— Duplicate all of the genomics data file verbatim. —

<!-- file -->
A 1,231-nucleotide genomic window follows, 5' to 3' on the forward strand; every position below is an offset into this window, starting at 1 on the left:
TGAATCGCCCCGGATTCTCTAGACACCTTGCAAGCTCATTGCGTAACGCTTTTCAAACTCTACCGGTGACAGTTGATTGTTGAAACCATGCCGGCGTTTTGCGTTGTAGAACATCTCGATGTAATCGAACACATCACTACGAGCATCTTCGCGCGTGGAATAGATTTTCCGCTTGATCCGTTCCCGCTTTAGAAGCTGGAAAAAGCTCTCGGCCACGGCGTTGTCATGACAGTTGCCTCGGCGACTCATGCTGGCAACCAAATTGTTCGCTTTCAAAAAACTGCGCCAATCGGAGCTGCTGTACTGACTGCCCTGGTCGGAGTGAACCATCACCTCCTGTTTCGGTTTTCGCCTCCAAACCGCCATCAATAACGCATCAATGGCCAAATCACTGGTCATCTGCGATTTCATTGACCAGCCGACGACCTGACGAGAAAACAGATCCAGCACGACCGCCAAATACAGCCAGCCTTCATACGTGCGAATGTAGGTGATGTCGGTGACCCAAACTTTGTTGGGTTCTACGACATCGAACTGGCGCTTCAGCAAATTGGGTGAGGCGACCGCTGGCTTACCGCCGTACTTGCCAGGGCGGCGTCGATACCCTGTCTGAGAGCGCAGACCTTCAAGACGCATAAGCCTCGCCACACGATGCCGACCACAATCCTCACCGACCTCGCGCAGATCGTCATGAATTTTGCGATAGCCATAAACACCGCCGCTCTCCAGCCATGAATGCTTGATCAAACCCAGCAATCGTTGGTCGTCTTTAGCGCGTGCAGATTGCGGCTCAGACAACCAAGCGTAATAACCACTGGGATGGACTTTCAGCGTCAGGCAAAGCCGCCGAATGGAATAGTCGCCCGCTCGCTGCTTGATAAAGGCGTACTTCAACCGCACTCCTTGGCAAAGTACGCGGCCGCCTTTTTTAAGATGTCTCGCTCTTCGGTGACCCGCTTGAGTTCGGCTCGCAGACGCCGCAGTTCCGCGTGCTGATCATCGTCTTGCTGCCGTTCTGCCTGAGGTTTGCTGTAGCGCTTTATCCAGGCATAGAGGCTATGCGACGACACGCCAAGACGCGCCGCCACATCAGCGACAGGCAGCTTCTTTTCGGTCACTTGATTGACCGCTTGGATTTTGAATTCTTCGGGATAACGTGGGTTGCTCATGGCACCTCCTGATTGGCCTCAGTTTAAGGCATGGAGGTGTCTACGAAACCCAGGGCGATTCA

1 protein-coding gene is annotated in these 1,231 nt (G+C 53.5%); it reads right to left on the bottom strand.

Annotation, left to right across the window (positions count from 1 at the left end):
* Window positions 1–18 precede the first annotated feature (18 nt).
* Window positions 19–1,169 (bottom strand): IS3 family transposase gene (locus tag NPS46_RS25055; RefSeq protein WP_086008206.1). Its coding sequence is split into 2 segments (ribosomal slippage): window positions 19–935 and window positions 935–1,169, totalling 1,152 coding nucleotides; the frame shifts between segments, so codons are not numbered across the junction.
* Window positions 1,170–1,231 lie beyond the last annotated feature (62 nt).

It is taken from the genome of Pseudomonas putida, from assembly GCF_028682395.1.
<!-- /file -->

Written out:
A 1,231-nucleotide genomic window follows, 5' to 3' on the forward strand; every position below is an offset into this window, starting at 1 on the left:
TGAATCGCCCCGGATTCTCTAGACACCTTGCAAGCTCATTGCGTAACGCTTTTCAAACTCTACCGGTGACAGTTGATTGTTGAAACCATGCCGGCGTTTTGCGTTGTAGAACATCTCGATGTAATCGAACACATCACTACGAGCATCTTCGCGCGTGGAATAGATTTTCCGCTTGATCCGTTCCCGCTTTAGAAGCTGGAAAAAGCTCTCGGCCACGGCGTTGTCATGACAGTTGCCTCGGCGACTCATGCTGGCAACCAAATTGTTCGCTTTCAAAAAACTGCGCCAATCGGAGCTGCTGTACTGACTGCCCTGGTCGGAGTGAACCATCACCTCCTGTTTCGGTTTTCGCCTCCAAACCGCCATCAATAACGCATCAATGGCCAAATCACTGGTCATCTGCGATTTCATTGACCAGCCGACGACCTGACGAGAAAACAGATCCAGCACGACCGCCAAATACAGCCAGCCTTCATACGTGCGAATGTAGGTGATGTCGGTGACCCAAACTTTGTTGGGTTCTACGACATCGAACTGGCGCTTCAGCAAATTGGGTGAGGCGACCGCTGGCTTACCGCCGTACTTGCCAGGGCGGCGTCGATACCCTGTCTGAGAGCGCAGACCTTCAAGACGCATAAGCCTCGCCACACGATGCCGACCACAATCCTCACCGACCTCGCGCAGATCGTCATGAATTTTGCGATAGCCATAAACACCGCCGCTCTCCAGCCATGAATGCTTGATCAAACCCAGCAATCGTTGGTCGTCTTTAGCGCGTGCAGATTGCGGCTCAGACAACCAAGCGTAATAACCACTGGGATGGACTTTCAGCGTCAGGCAAAGCCGCCGAATGGAATAGTCGCCCGCTCGCTGCTTGATAAAGGCGTACTTCAACCGCACTCCTTGGCAAAGTACGCGGCCGCCTTTTTTAAGATGTCTCGCTCTTCGGTGACCCGCTTGAGTTCGGCTCGCAGACGCCGCAGTTCCGCGTGCTGATCATCGTCTTGCTGCCGTTCTGCCTGAGGTTTGCTGTAGCGCTTTATCCAGGCATAGAGGCTATGCGACGACACGCCAAGACGCGCCGCCACATCAGCGACAGGCAGCTTCTTTTCGGTCACTTGATTGACCGCTTGGATTTTGAATTCTTCGGGATAACGTGGGTTGCTCATGGCACCTCCTGATTGGCCTCAGTTTAAGGCATGGAGGTGTCTACGAAACCCAGGGCGATTCA

1 protein-coding gene is annotated in these 1,231 nt (G+C 53.5%); it reads right to left on the bottom strand.

Annotation, left to right across the window (positions count from 1 at the left end):
* Window positions 1–18 precede the first annotated feature (18 nt).
* Window positions 19–1,169 (bottom strand): IS3 family transposase gene (locus tag NPS46_RS25055; RefSeq protein WP_086008206.1). Its coding sequence is split into 2 segments (ribosomal slippage): window positions 19–935 and window positions 935–1,169, totalling 1,152 coding nucleotides; the frame shifts between segments, so codons are not numbered across the junction.
* Window positions 1,170–1,231 lie beyond the last annotated feature (62 nt).

It is taken from the genome of Pseudomonas putida, from assembly GCF_028682395.1.